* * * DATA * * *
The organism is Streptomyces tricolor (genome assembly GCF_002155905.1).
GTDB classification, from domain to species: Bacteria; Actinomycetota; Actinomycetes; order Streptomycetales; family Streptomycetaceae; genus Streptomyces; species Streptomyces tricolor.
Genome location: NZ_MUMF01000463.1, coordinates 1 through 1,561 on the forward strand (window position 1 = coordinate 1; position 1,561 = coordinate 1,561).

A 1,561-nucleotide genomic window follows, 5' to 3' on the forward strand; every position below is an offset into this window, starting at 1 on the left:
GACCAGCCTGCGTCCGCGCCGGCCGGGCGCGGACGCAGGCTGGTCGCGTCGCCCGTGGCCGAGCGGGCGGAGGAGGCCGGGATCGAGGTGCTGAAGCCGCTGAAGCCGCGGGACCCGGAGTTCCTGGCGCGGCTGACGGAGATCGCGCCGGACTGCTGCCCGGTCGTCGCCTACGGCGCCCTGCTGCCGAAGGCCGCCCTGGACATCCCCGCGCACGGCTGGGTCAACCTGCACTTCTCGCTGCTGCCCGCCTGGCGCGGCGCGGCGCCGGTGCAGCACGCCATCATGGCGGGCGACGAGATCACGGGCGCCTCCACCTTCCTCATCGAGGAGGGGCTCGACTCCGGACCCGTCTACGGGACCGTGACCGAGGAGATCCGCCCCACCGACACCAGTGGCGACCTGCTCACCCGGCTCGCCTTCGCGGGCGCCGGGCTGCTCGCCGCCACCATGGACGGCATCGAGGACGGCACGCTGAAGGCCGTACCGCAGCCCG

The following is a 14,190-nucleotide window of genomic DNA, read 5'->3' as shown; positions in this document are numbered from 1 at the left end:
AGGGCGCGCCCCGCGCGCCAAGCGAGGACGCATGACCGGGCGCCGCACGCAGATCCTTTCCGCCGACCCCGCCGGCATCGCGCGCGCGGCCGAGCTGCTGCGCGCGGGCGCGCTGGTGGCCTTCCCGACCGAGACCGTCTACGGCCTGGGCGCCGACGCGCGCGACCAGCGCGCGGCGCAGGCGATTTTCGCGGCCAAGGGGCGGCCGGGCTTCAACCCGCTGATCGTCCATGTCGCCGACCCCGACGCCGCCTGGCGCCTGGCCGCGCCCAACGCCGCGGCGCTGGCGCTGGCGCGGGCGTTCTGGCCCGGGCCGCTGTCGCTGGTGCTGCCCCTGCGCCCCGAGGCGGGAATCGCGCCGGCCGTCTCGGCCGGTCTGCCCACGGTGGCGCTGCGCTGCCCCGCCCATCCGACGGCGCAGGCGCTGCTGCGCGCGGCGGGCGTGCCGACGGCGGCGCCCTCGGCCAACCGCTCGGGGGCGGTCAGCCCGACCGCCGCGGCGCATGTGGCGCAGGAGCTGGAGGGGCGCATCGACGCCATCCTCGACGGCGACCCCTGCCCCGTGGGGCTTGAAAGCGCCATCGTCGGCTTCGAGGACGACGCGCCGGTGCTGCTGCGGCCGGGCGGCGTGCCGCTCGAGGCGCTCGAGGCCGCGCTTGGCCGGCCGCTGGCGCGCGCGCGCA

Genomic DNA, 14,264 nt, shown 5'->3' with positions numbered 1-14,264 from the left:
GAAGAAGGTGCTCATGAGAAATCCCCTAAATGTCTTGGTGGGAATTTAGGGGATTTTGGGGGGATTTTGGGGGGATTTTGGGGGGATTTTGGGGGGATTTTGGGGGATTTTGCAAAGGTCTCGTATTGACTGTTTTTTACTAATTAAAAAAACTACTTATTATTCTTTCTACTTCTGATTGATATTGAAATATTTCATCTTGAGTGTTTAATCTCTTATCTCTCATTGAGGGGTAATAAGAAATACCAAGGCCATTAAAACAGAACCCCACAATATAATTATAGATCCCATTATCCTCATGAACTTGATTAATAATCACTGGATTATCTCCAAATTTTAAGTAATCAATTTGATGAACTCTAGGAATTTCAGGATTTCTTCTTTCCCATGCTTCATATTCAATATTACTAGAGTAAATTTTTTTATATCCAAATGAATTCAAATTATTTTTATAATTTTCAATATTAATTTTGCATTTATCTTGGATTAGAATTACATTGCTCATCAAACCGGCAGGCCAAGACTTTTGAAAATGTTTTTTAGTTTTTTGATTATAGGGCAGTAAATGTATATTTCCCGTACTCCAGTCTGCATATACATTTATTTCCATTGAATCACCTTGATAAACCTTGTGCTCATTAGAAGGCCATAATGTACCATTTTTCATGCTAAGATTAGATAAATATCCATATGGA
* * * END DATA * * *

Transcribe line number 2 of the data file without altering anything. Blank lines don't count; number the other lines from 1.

GTDB classification, from domain to species: Bacteria; Actinomycetota; Actinomycetes; order Streptomycetales; family Streptomycetaceae; genus Streptomyces; species Streptomyces tricolor.